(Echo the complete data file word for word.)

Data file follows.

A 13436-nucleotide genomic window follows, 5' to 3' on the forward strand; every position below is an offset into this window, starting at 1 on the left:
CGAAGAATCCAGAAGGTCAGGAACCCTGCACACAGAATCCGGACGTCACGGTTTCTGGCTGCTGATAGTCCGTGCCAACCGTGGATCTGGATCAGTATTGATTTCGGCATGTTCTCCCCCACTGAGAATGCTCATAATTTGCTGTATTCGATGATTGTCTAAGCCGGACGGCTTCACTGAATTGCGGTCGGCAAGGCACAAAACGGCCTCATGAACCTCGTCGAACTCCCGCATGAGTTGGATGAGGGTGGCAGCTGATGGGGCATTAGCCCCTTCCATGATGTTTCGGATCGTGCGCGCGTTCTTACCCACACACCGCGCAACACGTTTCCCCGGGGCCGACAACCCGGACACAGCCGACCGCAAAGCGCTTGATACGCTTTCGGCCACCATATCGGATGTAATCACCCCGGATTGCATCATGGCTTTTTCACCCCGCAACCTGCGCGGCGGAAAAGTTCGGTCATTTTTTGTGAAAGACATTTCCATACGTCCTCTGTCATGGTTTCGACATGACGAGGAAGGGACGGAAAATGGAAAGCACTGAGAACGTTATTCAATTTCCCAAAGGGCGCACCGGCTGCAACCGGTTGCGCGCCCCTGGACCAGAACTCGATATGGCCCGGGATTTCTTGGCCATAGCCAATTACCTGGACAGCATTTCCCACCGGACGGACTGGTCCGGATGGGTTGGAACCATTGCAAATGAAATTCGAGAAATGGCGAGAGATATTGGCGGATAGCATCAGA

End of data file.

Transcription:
A 13436-nucleotide genomic window follows, 5' to 3' on the forward strand; every position below is an offset into this window, starting at 1 on the left:
CGAAGAATCCAGAAGGTCAGGAACCCTGCACACAGAATCCGGACGTCACGGTTTCTGGCTGCTGATAGTCCGTGCCAACCGTGGATCTGGATCAGTATTGATTTCGGCATGTTCTCCCCCACTGAGAATGCTCATAATTTGCTGTATTCGATGATTGTCTAAGCCGGACGGCTTCACTGAATTGCGGTCGGCAAGGCACAAAACGGCCTCATGAACCTCGTCGAACTCCCGCATGAGTTGGATGAGGGTGGCAGCTGATGGGGCATTAGCCCCTTCCATGATGTTTCGGATCGTGCGCGCGTTCTTACCCACACACCGCGCAACACGTTTCCCCGGGGCCGACAACCCGGACACAGCCGACCGCAAAGCGCTTGATACGCTTTCGGCCACCATATCGGATGTAATCACCCCGGATTGCATCATGGCTTTTTCACCCCGCAACCTGCGCGGCGGAAAAGTTCGGTCATTTTTTGTGAAAGACATTTCCATACGTCCTCTGTCATGGTTTCGACATGACGAGGAAGGGACGGAAAATGGAAAGCACTGAGAACGTTATTCAATTTCCCAAAGGGCGCACCGGCTGCAACCGGTTGCGCGCCCCTGGACCAGAACTCGATATGGCCCGGGATTTCTTGGCCATAGCCAATTACCTGGACAGCATTTCCCACCGGACGGACTGGTCCGGATGGGTTGGAACCATTGCAAATGAAATTCGAGAAATGGCGAGAGATATTGGCGGATAGCATCAGA